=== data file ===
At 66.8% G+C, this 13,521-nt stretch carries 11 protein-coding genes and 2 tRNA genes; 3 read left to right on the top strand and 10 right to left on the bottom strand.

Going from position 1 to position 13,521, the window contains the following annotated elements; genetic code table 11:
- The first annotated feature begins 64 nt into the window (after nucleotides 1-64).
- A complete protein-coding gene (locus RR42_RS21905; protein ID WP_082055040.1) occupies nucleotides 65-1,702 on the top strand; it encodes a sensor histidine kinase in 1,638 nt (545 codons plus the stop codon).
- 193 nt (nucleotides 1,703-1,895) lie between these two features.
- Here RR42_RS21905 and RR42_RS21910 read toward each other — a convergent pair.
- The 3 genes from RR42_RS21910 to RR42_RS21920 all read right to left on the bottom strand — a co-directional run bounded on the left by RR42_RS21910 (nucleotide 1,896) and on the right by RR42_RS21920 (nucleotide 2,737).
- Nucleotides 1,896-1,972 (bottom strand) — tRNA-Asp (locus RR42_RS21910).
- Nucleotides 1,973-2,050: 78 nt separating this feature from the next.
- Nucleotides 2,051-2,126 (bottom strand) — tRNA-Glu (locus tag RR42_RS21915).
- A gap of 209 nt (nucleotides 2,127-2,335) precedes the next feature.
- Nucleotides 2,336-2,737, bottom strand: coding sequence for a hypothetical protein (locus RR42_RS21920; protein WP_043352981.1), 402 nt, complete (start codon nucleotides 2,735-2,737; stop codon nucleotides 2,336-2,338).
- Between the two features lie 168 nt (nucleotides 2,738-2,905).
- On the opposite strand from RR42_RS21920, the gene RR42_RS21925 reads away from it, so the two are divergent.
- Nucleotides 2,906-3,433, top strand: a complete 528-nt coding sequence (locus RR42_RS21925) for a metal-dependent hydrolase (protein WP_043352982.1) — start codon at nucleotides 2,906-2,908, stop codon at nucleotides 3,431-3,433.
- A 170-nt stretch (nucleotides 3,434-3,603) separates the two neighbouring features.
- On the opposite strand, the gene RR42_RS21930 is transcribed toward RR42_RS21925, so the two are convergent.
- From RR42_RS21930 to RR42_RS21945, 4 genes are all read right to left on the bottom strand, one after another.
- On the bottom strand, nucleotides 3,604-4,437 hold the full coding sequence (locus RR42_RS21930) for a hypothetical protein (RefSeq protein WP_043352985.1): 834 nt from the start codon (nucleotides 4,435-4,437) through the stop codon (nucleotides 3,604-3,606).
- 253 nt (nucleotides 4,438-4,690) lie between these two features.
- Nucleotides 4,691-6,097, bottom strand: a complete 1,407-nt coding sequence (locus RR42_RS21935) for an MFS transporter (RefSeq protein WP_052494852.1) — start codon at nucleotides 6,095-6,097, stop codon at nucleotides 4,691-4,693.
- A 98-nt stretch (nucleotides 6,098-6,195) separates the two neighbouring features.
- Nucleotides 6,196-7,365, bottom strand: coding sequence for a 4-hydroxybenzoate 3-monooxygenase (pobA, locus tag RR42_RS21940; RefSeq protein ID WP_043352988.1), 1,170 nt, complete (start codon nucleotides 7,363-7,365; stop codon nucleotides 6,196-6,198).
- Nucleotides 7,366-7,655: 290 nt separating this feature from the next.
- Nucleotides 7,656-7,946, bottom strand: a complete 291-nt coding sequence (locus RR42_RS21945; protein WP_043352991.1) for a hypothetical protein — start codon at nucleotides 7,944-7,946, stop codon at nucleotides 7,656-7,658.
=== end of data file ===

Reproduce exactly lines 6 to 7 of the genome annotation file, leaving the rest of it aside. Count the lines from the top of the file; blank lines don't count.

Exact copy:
- Here RR42_RS21905 and RR42_RS21910 read toward each other — a convergent pair.
- The 3 genes from RR42_RS21910 to RR42_RS21920 all read right to left on the bottom strand — a co-directional run bounded on the left by RR42_RS21910 (nucleotide 1,896) and on the right by RR42_RS21920 (nucleotide 2,737).